An educational institution


An educational institution in Europe decided that they would like to implement an Internet strategy to achieve and expand globally.  They wanted to diversify from being a local school to offer training to students from abroad and to expand their use of information technology to improve their in-house operations.

The introduction of the Internet was new to the European market at the time and because of this, the technologies required were not completely known or understood and solid informational resources scarce.

Although I had researched Internet Technology, my office was still not capable of offering "out-of-the-box" solutions at the time.  I had assigned one of my software technicians the task of implementing a Unix / Linux based server but the system was unstable and our technical competency very low.  Although the Internet was booming in the USA, its progress lagged in Europe.  I had to research the entire strategy from the beginning and this was another problem because the explosion of the technology did not provide reliable or thorough sources of documented information.

Numerous problems and solutions were visible and foreseeable as well as future opportunities.

  • Unknown time requirements
  • Unknown financial requirements
  • Unknown technical competency of personnel
  • Interfacing with government controlled communications
  • Locating and interfacing with a communications backbone to the internet
  • Finding dependable suppliers

At the same time, the prospects of new business was tempting and promised to be profitable.

Some of them were:

  • Web hosting
  • Domain name registration
  • Vertical and horizontal Programming
  • Website design
  • Opportunities for new services to new clients
  • And the intrinsic value of new services to existing clients

I analyzed the situation and concluded that because of the various problems associated with the above, that the best approach to solving the client’s needs and to meet the challenges and competitions of this technology would be to outsource the solution to another company.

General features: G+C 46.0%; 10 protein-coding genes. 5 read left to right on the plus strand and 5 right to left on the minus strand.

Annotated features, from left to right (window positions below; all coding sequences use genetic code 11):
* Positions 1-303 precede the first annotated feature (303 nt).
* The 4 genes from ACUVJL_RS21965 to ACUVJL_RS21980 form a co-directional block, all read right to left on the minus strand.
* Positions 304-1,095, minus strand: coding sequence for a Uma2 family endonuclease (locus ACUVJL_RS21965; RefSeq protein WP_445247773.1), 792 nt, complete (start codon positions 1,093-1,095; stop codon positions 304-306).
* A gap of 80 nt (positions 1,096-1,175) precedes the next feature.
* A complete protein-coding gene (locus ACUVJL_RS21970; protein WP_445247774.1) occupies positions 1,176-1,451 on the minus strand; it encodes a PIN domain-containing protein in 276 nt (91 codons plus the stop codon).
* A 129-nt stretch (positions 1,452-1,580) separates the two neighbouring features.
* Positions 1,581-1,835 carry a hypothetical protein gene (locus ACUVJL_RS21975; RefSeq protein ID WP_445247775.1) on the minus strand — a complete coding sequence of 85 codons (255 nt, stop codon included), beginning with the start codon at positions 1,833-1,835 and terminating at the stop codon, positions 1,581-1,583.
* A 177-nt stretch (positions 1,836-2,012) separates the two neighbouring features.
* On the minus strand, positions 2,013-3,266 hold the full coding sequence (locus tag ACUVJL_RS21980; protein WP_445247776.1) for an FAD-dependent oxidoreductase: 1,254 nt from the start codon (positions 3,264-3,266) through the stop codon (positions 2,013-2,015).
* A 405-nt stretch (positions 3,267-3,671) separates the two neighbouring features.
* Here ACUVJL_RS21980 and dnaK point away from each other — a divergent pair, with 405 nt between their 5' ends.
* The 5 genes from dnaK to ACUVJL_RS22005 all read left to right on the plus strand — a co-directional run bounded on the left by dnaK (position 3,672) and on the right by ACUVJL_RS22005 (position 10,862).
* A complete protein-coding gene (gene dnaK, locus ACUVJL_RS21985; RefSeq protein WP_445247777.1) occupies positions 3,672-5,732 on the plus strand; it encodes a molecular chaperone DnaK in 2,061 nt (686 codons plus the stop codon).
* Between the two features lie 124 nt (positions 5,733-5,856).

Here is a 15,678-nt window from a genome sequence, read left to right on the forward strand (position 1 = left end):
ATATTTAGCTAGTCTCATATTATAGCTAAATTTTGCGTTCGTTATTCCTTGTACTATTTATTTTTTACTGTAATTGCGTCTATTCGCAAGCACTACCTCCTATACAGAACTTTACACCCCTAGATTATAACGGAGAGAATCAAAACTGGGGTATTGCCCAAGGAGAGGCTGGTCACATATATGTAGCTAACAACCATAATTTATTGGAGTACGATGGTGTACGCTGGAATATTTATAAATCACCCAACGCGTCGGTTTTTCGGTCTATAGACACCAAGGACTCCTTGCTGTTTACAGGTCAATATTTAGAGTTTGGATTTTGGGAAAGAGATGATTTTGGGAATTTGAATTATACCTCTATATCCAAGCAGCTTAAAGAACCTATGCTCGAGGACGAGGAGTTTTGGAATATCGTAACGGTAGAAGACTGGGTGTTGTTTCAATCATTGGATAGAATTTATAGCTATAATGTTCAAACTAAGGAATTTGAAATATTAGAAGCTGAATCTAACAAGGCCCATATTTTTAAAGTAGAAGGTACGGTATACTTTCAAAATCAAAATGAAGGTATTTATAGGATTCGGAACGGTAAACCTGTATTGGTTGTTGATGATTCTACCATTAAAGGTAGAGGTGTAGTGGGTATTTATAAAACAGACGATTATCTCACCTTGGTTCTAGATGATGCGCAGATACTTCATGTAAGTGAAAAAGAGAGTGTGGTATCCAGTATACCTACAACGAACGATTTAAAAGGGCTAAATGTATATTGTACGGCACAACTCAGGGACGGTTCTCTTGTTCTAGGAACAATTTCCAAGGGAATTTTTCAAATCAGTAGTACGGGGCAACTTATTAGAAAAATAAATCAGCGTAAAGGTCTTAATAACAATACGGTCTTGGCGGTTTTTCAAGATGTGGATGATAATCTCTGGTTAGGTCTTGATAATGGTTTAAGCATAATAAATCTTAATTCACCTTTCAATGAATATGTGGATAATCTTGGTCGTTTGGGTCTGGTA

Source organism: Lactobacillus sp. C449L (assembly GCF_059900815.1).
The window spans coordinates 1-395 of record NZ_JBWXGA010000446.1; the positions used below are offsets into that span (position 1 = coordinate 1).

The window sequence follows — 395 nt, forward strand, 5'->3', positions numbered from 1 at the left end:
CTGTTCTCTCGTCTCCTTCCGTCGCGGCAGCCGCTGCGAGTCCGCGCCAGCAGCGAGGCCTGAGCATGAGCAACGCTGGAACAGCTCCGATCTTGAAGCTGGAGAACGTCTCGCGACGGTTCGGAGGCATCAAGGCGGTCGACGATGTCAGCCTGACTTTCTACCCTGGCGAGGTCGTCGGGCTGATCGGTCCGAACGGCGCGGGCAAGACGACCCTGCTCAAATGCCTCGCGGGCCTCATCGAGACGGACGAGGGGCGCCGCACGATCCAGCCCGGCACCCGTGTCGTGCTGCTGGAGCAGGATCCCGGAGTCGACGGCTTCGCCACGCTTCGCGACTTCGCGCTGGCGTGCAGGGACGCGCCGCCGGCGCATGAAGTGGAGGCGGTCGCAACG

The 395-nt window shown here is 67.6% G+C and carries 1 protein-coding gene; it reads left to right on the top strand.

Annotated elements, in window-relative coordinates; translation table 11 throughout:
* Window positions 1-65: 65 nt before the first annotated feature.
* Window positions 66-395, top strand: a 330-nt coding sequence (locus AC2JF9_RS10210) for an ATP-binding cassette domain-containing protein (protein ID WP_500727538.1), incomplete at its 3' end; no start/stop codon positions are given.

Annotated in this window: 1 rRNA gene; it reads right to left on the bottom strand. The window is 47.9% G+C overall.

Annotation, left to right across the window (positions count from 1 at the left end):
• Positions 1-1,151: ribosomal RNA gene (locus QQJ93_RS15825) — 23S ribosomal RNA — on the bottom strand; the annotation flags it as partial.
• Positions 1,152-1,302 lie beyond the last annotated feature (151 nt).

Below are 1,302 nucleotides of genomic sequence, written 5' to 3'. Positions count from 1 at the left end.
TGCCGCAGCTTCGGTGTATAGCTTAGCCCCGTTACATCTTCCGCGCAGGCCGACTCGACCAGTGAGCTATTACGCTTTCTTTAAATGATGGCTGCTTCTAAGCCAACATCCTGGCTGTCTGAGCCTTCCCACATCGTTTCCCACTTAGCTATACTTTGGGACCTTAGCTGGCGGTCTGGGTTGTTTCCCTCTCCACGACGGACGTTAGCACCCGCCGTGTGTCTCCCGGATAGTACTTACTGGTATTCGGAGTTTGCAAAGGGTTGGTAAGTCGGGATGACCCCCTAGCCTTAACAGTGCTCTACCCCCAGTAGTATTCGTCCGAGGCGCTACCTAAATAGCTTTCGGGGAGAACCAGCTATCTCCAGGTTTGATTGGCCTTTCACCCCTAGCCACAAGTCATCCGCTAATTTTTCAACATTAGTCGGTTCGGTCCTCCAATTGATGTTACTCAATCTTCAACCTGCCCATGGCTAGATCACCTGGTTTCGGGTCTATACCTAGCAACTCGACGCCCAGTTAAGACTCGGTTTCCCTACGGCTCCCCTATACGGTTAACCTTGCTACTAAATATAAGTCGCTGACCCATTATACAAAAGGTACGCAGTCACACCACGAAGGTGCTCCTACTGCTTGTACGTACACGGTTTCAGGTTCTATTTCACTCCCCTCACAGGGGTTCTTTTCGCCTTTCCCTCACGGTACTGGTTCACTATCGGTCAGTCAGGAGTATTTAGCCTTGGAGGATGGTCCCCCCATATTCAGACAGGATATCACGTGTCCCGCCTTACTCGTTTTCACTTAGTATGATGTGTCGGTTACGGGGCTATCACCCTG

By outsourcing, I could satisfy the needs of the client while at the same time attain and increase technical competency for my staff and me.  This would allow me to monitor the processes, the timing required, and the financial requirements of the implementation.   At the same time, my staff and I could continue to work on other projects at hand while preparing the guidelines for future projects using the new technology.

While outsourcing was a solution to many of the above problems, it has an inherent problem of keeping ownership of the client from the outsourcer.  I determined that my final goals to implementing this technology was not only to profit from it but to also gain the advantages to reduce or eliminate the unknowns associated with this and future projects, and to meet the highest quality of service for all future clients.


The use of outsourcing taught me that many business concepts can be dissected into areas of processes, knowledge, and information technology that can be outsourced or produced in-house depending on the amount of controls necessary to achieve the set goals.
I achieved the needs of the client and improved various facets of my business through:

  • Improved service offerings
  • Better estimations of time requirements
  • A firm grasp of the technology for both my staff and myself
  • Reducing the learning curve of problems associated with the levels of this technology
  • Better controls to deal with the outsourcing company
  • Clearer definitions for projects requiring this technology
  • Crystallizing credibility with the client
  • Opening new business relations with suppliers

After completing this project, I was satisfied in the achievement of the above goals and project because it provided additional confidence necessary for future projects.

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